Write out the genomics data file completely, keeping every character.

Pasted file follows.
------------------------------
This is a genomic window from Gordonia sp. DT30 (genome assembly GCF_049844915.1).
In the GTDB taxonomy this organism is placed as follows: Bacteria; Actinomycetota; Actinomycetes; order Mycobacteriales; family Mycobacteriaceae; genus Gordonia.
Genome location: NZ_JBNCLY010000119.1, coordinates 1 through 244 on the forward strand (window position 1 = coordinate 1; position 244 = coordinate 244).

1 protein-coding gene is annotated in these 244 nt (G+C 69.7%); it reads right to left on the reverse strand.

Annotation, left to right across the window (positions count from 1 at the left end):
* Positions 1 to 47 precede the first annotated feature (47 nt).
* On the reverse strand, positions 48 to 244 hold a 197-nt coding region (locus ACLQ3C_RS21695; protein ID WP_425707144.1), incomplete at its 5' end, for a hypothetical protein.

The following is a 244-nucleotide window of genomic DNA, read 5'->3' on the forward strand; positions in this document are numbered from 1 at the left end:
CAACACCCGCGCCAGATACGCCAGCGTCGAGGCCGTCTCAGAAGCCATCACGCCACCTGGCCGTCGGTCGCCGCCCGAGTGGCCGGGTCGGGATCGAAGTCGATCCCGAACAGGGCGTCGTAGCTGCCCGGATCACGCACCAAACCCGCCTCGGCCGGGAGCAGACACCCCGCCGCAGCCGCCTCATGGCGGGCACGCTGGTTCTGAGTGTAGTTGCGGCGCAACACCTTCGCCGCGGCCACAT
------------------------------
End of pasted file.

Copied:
This is a genomic window from Gordonia sp. DT30 (genome assembly GCF_049844915.1).
In the GTDB taxonomy this organism is placed as follows: Bacteria; Actinomycetota; Actinomycetes; order Mycobacteriales; family Mycobacteriaceae; genus Gordonia.
Genome location: NZ_JBNCLY010000119.1, coordinates 1 through 244 on the forward strand (window position 1 = coordinate 1; position 244 = coordinate 244).

1 protein-coding gene is annotated in these 244 nt (G+C 69.7%); it reads right to left on the reverse strand.

Annotation, left to right across the window (positions count from 1 at the left end):
* Positions 1 to 47 precede the first annotated feature (47 nt).
* On the reverse strand, positions 48 to 244 hold a 197-nt coding region (locus ACLQ3C_RS21695; protein ID WP_425707144.1), incomplete at its 5' end, for a hypothetical protein.

The following is a 244-nucleotide window of genomic DNA, read 5'->3' on the forward strand; positions in this document are numbered from 1 at the left end:
CAACACCCGCGCCAGATACGCCAGCGTCGAGGCCGTCTCAGAAGCCATCACGCCACCTGGCCGTCGGTCGCCGCCCGAGTGGCCGGGTCGGGATCGAAGTCGATCCCGAACAGGGCGTCGTAGCTGCCCGGATCACGCACCAAACCCGCCTCGGCCGGGAGCAGACACCCCGCCGCAGCCGCCTCATGGCGGGCACGCTGGTTCTGAGTGTAGTTGCGGCGCAACACCTTCGCCGCGGCCACAT